The research for this issue is conducted with a textual analysis of the 2018 Korean TV series Sky CastleSky Castle (2018) is a satirical drama that shows the educational and social irrationality of South Korea through the people who take their children to the prestigious universities and those who take on the task of passing down wealth and honor. Inside the series, lot of tragedies are happening and they are in a great shock at the time, but they still see the Korean society repeating the tragedy again. Even if a person dies because of the competitiveness in the education, the system never changes and the tragedy is inevitable.

On the surface, Sky Castle deals with the issue of competition and entrance examinations, but it is only one aspect and is not the cause of this drama. It looks at where the phenomena that appear to children come from. They are constantly looking at the tragedies that the system is causing and are experiencing close, but they are not going to fundamentally solve it. In addition, it makes the absurd system more public by treating the tragic heroes as even the losers of the competitive system. Eventually, the children die or become monsters in the world they have created. As Jeong (2018) reminds us, we live in a competitive system, we face each other day by day, and we have not looked at how the system works properly. Besides the residents of Sky Castle, there is one special character showing how competitive students are. It is called "A coordinator for university entrance examination."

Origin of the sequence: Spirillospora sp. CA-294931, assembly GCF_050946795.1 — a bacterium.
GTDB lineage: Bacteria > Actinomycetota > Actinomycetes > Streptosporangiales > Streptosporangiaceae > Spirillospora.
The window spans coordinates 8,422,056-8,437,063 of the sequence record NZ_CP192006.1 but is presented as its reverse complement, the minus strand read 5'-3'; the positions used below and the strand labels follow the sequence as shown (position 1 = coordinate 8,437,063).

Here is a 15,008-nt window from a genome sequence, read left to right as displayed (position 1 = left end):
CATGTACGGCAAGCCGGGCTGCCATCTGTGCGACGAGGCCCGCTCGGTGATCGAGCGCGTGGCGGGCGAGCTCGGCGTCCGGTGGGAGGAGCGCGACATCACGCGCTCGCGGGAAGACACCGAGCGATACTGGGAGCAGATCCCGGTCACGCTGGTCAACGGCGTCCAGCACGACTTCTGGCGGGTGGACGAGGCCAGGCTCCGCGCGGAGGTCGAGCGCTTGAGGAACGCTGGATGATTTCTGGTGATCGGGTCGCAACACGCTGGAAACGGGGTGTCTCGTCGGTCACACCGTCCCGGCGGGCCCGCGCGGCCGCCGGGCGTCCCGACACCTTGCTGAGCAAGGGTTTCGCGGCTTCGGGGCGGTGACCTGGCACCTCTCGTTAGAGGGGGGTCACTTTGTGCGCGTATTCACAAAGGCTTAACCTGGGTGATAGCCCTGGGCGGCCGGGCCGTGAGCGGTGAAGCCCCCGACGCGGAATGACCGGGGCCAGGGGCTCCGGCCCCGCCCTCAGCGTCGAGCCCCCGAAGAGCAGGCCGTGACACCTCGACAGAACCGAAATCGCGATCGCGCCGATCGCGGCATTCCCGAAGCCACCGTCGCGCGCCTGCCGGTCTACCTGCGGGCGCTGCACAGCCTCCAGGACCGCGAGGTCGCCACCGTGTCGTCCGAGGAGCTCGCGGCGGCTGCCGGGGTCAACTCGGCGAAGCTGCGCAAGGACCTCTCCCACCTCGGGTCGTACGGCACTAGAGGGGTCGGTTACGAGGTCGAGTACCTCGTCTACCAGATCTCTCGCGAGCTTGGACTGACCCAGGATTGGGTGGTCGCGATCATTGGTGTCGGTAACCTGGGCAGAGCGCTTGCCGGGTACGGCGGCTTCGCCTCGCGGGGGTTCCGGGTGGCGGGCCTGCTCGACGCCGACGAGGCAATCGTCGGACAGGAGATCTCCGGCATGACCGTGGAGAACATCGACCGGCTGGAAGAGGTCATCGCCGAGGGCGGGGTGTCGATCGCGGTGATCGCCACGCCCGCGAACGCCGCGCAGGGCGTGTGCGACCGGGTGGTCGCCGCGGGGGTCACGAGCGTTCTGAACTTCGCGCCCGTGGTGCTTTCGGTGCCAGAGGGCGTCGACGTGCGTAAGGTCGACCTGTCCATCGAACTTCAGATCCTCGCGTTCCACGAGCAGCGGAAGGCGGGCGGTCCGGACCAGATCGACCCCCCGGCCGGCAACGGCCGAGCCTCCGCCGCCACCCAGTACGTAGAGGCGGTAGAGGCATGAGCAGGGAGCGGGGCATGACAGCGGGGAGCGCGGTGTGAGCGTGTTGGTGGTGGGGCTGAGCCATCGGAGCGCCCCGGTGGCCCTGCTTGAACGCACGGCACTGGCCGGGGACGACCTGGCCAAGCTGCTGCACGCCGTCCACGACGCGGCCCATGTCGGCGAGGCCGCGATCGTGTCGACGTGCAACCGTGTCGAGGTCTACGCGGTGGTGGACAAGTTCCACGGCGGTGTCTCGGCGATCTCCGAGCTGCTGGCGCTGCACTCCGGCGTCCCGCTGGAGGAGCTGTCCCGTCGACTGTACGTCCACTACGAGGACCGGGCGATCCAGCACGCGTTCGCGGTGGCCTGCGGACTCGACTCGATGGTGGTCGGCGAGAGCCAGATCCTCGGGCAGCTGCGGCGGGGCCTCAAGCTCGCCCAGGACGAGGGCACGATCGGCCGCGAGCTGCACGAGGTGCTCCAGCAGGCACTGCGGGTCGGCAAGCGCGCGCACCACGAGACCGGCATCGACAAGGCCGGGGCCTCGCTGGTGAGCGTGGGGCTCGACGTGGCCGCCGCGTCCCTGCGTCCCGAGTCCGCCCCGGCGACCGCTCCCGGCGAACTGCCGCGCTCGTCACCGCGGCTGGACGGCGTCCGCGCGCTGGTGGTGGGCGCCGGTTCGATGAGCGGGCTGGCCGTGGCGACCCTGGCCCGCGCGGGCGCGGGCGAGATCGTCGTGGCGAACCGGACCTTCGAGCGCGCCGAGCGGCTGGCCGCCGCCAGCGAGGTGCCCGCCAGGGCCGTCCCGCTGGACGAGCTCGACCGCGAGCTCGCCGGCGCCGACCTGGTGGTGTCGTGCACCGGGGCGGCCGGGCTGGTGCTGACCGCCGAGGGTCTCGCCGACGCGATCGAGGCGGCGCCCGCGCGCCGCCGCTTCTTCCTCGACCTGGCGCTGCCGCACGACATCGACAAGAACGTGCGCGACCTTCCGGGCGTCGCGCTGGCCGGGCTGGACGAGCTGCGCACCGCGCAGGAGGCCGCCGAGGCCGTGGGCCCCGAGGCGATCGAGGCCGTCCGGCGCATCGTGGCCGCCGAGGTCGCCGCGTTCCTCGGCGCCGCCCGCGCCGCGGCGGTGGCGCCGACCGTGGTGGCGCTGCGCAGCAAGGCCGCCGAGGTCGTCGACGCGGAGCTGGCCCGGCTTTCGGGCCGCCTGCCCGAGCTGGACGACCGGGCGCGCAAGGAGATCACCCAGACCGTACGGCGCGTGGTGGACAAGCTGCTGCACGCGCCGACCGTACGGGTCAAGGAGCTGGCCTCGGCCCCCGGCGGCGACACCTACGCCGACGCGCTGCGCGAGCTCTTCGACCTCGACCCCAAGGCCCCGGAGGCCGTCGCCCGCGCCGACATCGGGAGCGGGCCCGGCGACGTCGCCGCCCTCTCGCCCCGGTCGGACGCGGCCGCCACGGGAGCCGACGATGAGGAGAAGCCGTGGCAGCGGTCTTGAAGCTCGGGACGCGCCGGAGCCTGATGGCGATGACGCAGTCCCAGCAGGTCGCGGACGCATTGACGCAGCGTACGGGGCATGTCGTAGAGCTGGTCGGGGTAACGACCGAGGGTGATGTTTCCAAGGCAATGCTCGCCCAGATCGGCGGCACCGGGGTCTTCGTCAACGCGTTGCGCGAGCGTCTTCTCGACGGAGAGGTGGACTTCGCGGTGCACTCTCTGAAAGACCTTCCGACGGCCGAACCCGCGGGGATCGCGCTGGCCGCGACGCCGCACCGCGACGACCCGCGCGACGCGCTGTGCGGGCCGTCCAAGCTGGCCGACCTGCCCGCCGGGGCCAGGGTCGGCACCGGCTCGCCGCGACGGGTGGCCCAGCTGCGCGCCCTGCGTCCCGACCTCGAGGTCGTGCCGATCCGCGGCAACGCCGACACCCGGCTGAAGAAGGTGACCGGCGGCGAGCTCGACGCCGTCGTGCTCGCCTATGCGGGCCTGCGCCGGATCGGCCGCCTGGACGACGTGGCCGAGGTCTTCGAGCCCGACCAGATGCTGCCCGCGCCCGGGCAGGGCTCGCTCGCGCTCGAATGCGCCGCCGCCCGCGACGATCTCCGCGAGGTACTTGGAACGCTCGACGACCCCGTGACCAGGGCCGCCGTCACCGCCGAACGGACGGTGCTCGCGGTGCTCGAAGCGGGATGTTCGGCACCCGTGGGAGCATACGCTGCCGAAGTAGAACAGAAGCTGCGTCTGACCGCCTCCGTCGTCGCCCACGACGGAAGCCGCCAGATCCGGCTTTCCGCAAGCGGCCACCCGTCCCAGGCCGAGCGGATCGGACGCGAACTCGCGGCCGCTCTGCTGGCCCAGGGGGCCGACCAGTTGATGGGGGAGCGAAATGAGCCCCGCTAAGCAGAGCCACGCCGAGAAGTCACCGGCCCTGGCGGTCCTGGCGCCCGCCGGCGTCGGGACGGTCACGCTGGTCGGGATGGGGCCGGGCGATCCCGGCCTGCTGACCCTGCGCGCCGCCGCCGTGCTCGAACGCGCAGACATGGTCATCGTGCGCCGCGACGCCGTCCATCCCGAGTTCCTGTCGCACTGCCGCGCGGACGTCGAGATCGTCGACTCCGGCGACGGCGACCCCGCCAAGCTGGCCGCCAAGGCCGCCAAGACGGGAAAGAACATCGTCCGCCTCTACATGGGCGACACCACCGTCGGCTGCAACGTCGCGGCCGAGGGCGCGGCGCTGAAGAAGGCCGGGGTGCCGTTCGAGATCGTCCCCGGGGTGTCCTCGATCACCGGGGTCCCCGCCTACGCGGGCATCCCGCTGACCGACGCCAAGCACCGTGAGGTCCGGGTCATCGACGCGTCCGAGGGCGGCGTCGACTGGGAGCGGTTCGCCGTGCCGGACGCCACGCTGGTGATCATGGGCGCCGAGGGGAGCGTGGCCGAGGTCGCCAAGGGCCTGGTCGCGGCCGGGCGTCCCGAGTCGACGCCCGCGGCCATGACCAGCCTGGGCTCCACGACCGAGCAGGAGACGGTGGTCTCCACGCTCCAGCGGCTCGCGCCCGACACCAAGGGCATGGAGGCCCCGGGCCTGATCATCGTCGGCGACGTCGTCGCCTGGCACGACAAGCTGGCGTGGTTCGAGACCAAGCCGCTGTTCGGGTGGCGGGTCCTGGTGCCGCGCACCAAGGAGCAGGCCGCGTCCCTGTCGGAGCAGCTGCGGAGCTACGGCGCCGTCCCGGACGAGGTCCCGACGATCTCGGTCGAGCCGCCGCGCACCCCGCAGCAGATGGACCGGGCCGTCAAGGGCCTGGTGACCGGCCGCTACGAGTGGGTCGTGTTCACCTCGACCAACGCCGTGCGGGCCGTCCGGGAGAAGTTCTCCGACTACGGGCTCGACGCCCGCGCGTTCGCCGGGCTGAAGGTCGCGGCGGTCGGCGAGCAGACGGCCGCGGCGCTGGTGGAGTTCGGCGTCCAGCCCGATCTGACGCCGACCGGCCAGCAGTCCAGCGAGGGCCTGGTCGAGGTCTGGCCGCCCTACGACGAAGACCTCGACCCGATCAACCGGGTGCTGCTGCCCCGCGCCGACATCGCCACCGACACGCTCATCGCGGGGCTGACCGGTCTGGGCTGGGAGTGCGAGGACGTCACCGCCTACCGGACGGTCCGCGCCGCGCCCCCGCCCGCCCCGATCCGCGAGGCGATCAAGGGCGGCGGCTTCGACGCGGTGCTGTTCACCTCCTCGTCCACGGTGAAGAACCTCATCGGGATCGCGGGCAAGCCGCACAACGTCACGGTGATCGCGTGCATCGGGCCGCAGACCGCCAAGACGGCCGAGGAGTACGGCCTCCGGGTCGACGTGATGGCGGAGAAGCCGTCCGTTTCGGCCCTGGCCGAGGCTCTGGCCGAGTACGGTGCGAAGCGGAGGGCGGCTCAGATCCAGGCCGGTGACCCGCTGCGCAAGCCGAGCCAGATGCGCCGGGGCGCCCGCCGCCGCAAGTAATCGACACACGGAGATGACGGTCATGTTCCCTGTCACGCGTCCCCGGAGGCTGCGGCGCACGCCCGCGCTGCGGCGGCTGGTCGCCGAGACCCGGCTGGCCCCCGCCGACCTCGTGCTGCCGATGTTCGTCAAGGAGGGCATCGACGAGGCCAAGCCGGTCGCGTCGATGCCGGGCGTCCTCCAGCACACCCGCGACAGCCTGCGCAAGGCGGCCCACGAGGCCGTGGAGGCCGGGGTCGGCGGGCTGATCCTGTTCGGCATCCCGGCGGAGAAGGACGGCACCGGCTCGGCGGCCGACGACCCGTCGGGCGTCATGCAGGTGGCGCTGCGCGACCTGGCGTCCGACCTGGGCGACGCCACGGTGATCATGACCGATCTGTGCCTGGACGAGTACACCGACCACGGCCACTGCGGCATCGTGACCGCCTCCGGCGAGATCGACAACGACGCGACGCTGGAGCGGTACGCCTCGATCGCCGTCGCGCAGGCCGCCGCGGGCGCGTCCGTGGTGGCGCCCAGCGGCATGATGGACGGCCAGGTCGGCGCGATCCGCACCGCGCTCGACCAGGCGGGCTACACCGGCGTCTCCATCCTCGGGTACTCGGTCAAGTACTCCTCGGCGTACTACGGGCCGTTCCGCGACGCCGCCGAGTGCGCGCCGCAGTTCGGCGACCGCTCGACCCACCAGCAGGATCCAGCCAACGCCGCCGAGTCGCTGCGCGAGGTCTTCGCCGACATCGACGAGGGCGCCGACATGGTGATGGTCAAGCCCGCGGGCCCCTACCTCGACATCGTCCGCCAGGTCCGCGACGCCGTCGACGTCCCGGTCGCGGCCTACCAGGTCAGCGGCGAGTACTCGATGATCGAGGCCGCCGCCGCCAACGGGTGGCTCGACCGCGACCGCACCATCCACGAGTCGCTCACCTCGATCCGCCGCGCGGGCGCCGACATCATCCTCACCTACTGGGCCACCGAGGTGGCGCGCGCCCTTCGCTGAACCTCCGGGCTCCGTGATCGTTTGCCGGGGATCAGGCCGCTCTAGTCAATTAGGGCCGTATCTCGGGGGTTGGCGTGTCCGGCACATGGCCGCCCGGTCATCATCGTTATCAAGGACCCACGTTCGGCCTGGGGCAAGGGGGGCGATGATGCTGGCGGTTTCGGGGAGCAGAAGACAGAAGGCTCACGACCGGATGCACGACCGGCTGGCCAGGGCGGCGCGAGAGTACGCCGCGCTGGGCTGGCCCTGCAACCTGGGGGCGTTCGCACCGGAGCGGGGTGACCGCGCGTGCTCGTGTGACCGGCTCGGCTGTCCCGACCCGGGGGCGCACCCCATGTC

In the series, only thirteen privileged people were allowed to meet the coordinators for their children. Regardless of huge amount of money they have to spend, they were providing information and tips for student’s target universities. Starting from their 10th grade, the students will get private lessons for the examination and also get opportunities to participate in the extra-curriculum activities which are necessary for the admission. The problem is that since this coordinator costs a lot of money which only plutocrats are allowed to access. It is showing how competitions inside the classroom are causing hierarchy and unfairness to other students. Moreover, they also do illegal things such as stealing the future exam papers to make their students to get good grades.

As a result of this research, I have come to realized that cooperation is more needed than the competition in Korean education, because cooperation makes people help each other to achieve a common goal instead of pitting them against one another. The meaning of cooperation is to work with others; it not only simply means to have a conversation with the others, but also to complete the task successfully with the combination of everyone’s work. Johnson and Johnson (1994) define cooperative learning as a situation in which students attain a goal, it is positive interdependence and students consider that they are only able to achieve their own learning goals when other members of the group also carry out the goal at the same time. To cooperate in learning is an instructional approach that makes students into small groups and encourages them to learn and complete what they have to do, and at the same time, to make sure that other members in the group are also completing the assignment.

[This essay is by Ji Woo Kim, a 2018 graduate of Ritsumeikan Asia Pacific University with a major in Culture, Society and Media. She currently lives and works in Japan.]